‘Epitome of a wolf in sheep’s clothing,’ former Bentonville youth minister gets 60 years for sexual abuse of boys

Arkansas Democrat-Gazette [Little Rock AR]

February 25, 2023

By Tracy Neal

A teenage boy stood in a courtroom Friday and confronted the youth minister who sexually assaulted him and other boys.

The boy, identified as Victim No. 1 in court, told Keenan Hord he didn’t feel any hatred toward him — only indifference.

Hord, dressed in white and black jail clothing, stood nearby but didn’t look at the teen.

Hord, 33, of Centerton was a youth minister at Bentonville First Baptist Church.

He pleaded guilty to nine counts of sexual assault; three counts of distributing, possessing or viewing matter depicting sexually explicit conduct involving a child; and sexual indecency with a child. Ryan Jewell and Ben Catterlin, Hord’s attorneys, reached a plea agreement with Joshua Robinson, senior deputy prosecutor, to resolve the case.

Hord admitted to sexually assaulting the boys and possessing photographs or videos of nude boys.

Benton County Circuit Judge Brad Karren sentenced Hord to 6o years in the Arkansas Department of Corrections. He’ll be eligible for parole after serving 15 years in prison.

The boy told Hord he hadn’t only harmed his home life but ruined his school year.

The teen said he will be 33 years old when Hord could be released from prison.

“I will also be in jail,” the teen said. “I will be there advocating for you not to get out on parole. See you in 15 years.”

He then left the courtroom.

The boy’s mother spoke next. She told Hord he had taken advantage of her son and stolen his innocence. She said her memories are now mixed with guilt because she couldn’t protect her son from Hord.

She described Hord as a selfish narcissistic predator who impersonated a youth minister to sexually assault her son.

“You don’t have the nerve to look me in the eyes,” she said. Hord didn’t look at her.

Robinson read a statement from one of the six victims. The boy identified as Victim No. 3 said in his statement his family and friends trusted Hord.

The mother of another boy said her son looked up to Hord as a teacher, mentor and friend. She said Hord used his position in the church to harm her son.

Several people cried as the victim impact statements were delivered.

A third mother said they were happy to have a youth pastor who invested so much time in the students. She said her family let Hord into their homes. He fooled so many people, she said.

“This man knew these boys worshipped him, and he took full advantage of them,” the mom said. “Some of the boys didn’t know what he was doing was wrong.”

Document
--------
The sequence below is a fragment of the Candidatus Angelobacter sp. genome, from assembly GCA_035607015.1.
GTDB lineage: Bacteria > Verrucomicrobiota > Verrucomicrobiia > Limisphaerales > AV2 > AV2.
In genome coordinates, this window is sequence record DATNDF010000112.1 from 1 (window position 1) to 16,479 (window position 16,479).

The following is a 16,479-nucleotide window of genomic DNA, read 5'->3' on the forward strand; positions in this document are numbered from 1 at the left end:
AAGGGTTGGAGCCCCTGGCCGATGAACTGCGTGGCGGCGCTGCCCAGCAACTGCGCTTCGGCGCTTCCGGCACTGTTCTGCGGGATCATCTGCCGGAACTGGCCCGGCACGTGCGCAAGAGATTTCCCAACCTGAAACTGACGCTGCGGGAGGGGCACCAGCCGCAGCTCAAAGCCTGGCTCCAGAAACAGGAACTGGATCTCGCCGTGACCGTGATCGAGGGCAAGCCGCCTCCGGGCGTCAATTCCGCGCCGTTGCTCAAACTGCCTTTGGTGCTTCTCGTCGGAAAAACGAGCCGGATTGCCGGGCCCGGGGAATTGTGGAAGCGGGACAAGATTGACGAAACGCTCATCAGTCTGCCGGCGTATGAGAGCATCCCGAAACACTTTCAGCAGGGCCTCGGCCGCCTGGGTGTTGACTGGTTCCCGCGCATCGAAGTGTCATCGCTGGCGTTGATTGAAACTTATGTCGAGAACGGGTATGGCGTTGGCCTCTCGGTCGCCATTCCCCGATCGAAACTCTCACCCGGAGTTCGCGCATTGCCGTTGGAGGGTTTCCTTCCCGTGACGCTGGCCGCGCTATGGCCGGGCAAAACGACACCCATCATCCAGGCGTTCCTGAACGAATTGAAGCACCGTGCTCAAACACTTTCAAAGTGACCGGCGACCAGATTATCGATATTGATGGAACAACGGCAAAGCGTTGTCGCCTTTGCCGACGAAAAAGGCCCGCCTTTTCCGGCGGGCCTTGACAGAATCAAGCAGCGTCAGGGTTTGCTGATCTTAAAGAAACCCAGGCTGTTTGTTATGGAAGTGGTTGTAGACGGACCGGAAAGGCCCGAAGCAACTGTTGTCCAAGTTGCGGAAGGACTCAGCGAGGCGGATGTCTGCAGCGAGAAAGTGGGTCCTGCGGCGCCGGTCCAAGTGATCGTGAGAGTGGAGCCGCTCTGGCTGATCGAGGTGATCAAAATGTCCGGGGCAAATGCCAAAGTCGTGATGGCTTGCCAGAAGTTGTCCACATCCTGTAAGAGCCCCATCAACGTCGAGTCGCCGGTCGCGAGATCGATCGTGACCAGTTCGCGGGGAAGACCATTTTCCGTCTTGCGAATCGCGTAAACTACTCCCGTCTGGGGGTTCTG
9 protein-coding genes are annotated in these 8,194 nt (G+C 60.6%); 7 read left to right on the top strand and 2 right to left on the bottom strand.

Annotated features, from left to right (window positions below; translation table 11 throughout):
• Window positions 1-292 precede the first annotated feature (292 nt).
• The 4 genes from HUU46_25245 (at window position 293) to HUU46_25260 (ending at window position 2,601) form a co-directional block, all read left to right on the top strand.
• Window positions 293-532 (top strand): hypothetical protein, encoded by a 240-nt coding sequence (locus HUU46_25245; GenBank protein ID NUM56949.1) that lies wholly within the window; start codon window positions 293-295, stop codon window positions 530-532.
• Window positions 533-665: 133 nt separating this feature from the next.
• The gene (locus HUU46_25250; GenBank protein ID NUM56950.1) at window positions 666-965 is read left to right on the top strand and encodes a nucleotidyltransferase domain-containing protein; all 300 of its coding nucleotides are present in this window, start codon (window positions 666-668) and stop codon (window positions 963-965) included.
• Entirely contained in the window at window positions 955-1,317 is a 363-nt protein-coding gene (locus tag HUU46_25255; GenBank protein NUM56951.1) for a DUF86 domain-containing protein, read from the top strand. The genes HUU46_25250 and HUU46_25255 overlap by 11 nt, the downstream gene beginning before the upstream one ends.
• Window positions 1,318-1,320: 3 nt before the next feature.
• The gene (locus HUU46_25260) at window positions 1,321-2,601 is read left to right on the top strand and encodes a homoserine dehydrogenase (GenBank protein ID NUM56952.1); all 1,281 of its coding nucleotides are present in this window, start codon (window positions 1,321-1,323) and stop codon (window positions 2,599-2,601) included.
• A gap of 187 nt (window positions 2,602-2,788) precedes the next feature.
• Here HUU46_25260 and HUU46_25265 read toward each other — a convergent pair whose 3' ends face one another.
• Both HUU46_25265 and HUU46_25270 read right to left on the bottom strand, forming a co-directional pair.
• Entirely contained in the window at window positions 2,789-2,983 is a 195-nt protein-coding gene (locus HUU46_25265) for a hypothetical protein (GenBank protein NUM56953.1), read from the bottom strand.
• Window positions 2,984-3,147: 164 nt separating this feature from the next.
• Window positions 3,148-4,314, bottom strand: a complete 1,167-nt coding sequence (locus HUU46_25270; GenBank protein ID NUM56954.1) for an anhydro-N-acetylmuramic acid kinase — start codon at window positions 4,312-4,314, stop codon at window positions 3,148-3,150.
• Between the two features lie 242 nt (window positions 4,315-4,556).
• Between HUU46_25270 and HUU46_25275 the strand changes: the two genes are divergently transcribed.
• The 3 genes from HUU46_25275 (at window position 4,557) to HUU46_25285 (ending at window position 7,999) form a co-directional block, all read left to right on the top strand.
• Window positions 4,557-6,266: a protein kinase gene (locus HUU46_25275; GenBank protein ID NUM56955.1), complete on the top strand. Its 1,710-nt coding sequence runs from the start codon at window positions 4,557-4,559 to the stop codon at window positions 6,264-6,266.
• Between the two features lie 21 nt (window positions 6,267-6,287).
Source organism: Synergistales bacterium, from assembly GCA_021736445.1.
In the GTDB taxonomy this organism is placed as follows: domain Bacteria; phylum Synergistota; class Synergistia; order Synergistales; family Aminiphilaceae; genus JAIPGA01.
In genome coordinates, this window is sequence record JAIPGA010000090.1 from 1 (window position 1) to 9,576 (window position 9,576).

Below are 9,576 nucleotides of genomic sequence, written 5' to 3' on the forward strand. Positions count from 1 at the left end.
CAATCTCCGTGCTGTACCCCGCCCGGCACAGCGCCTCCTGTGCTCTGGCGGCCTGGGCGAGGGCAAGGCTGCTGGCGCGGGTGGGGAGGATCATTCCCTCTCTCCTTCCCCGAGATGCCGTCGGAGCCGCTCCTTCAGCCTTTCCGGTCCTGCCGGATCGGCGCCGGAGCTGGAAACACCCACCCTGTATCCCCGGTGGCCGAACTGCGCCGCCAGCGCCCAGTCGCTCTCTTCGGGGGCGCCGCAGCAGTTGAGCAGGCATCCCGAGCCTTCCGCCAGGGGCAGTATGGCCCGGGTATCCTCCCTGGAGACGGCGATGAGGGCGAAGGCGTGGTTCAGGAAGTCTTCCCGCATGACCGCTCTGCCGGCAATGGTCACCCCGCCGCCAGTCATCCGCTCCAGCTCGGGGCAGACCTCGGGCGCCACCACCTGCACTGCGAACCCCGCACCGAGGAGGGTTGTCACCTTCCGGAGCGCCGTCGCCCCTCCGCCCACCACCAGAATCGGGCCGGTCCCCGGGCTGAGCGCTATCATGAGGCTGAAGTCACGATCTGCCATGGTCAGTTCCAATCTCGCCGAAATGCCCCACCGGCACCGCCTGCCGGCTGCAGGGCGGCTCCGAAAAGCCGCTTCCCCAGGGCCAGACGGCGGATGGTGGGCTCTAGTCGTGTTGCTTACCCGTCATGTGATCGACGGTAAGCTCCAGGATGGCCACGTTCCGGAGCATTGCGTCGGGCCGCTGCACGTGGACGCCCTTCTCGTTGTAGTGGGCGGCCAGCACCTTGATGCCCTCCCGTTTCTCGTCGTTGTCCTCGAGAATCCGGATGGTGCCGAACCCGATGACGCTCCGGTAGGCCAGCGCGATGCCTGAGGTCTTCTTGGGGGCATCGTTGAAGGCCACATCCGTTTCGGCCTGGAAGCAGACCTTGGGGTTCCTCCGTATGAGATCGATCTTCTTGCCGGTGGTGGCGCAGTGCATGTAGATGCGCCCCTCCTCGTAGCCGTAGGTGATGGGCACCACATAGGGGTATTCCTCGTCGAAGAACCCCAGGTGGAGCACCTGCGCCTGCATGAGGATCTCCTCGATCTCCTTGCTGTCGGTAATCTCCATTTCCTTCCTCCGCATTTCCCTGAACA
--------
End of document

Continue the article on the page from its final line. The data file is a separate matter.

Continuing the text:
She said Hord spent months grooming and then preying on the boys.

A fourth mother said her son is now quiet, withdrawn and depressed. She said being angry at Hord would be a waste of energy, and she believes God put Hord in their path for him to be stopped.

Robinson read a statement from Victim No. 5’s mother.

“You have made it that we will never trust a soul again,” she said. “You are the epitome of a wolf in sheep’s clothing.”

Karren gave Hord an opportunity to speak. He paused for several minutes in the silent courtroom.

“From the deepest part of me, I would like to say I’m sorry,” Hord said as he asked for forgiveness.

Karren said he hopes the plea provides some closure for the victims and the families.

Hord was arrested in August.

Bentonville police received a tip through the Arkansas State Police child abuse hotline Aug. 19, according to a news release from the Bentonville Police Department.

James Boothman, a Bentonville detective, testified at Hord’s bond hearing police served a search warrant and seized several electronic devices. Boothman said police had spoken to six victims and identified up to 30 possible victims with an examination of Hord’s cellphone.

Bentonville police Sgt. Josh Woodhams testified at the bond hearing he examined a cellphone belonging to one of the boys that revealed a romantic and sexual relationship between Hord and the boy.

Hord has served on the staffs of at least two Southern Baptist churches, most recently First Baptist Bentonville, where he joined the staff in 2016 and became student pastor in 2018, according to Baptist Press, the news service of the Southern Baptist Convention.